... can imagine, but a dashing work. Then "The Slaughter of the Innocents," a confused scene of fine and daring drawing, in which, owing to gloom and grime, no innocents can be discerned. Then a slender nocturnal pastoral which is even more difficult to see, representing Mary Magdalen in a rocky landscape, and opposite it a similar work representing S. Mary of Egypt, which one knows to be austere and beautiful but ...
— A Wanderer in Venice • E.V. Lucas

... free and liberal government established by England. Some day the military spirit of Chandernagor will break loose, and those ten soldiers will spread death and devastation in some peaceful neighboring meadow, or ruthlessly loot some happy, pastoral melon-garden. Let the Indian Government be warned in time and ...
— Around the World on a Bicycle Volume II. - From Teheran To Yokohama • Thomas Stevens

... presence of talents which, if properly directed, might give an innocent pleasure to many. As a proof that he is competent to the production of other kinds of poetry, we copy for our readers a short fragment of a pastoral by him, the manuscript of which was loaned us by a friend. The title of ...
— The Biglow Papers • James Russell Lowell

... selection from them for your divertissement." Having in my head more subjects of airs and symphonies than I could make use of, I was not the least anxious to have any of his. However, he pressed me so much, that, from a motive of complaisance, I chose a Pastoral, which I abridged and converted into a trio, for the entry of the companions of Colette. Some months afterwards, and whilst the Devin still continued to be performed, going into Grimms I found several people about his harpsichord, whence he hastily rose ...
— The Confessions of J. J. Rousseau, Complete • Jean Jacques Rousseau

... however, that others speak very ill of him, that his hands are against nearly everybody and everybody's hands against him, and that many ministers even of the Walloon Synod are doing their best to have him deprived of the pastoral office. Nor here in Basel do I find men's opinion of him different from that in Holland of those who like ...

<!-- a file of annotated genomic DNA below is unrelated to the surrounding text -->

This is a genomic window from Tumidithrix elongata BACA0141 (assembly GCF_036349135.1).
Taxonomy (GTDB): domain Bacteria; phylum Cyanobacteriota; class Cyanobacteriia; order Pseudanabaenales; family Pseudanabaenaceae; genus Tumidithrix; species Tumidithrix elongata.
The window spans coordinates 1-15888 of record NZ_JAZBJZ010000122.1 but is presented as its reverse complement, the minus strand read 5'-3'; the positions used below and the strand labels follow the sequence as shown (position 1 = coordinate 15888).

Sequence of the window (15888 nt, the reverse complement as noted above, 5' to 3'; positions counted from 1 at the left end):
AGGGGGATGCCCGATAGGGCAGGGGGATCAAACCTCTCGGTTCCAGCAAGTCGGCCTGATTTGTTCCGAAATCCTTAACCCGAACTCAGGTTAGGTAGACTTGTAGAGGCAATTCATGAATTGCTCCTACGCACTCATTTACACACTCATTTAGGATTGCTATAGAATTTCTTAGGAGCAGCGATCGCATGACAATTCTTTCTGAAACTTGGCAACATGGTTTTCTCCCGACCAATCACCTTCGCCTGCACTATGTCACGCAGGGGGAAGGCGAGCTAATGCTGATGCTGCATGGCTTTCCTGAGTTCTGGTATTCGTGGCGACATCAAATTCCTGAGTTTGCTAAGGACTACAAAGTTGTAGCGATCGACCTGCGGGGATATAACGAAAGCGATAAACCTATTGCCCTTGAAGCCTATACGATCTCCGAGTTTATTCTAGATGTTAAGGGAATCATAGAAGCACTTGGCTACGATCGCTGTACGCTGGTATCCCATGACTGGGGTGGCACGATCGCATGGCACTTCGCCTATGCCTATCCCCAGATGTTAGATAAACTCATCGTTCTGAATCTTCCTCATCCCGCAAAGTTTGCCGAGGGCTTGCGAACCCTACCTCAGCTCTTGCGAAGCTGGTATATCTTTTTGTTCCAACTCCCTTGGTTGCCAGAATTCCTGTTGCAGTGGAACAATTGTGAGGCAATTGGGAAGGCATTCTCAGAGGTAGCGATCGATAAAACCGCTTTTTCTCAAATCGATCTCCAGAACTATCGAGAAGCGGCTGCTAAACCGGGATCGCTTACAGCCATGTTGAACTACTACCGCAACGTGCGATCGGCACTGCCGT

— The Life of John Milton, Volume 5 (of 7), 1654-1660 • David Masson

... in its remoter, gentler aspect—Westmoreland far away from the dust of coaches and hotels—an untouched pastoral land, enwrought with a charm and sweetness none can know but those who love and linger. Its hues and lines are all sober and very simple. In these outlying fell districts, there is no splendour of colour, no majesty of peak or precipice. The mountain-land ...
— Helbeck of Bannisdale, Vol. II • Mrs. Humphry Ward

... removal of the Patriarch of Ipek, the next Archbishop. But the foreign priests obey him in no respect save for consecration. His functions consist in the consecration of priests and churches. He visits the parishes but not so much for pastoral duties as for the collection of the so-called Milostina, the alms which form his payment. The monks too collect on their own behalf. The people who are very superstitious, fast rigorously and give willingly to the clergy. Their terror of excommunication makes ...
— Twenty Years Of Balkan Tangle • Durham M. Edith

... husband about it—to talk it over with him in the evening—but she dare not. She knew too well what his answer would be—for her even to think such thoughts was a sin. And so she just decided she would keep her thoughts to herself, and be a dutiful wife, and help her husband in his pastoral work as a minister's ...
— Little Journeys to the Homes of the Great, Volume 7 - Little Journeys to the Homes of Eminent Orators • Elbert Hubbard

... the regular "quarterage" they appreciated the need of "presents." And probably, in the forty-two years of their active business life together, seldom, if ever, did a Gospel minister make a pastoral visit at their home and go away without carrying with him some little token of the veneration and love there cherished for his holy office and work, or of remembrance of his lone family, so much of the time deprived of his presence, ...
— Elizabeth: The Disinherited Daugheter • E. Ben Ez-er

... trees in a neighbouring garden. Unoccupied though I was, the minutes passed away as quickly and as unheeded with me, as with my companion who was busily engaged in sketching. The ruins of the ancient Oratory, viewed amid the pastoral repose of all things around them, began imperceptibly to exert over me that mysterious power of mingling the impressions of the present with the memories of the past, which all ruins possess. While I sat looking idly into ...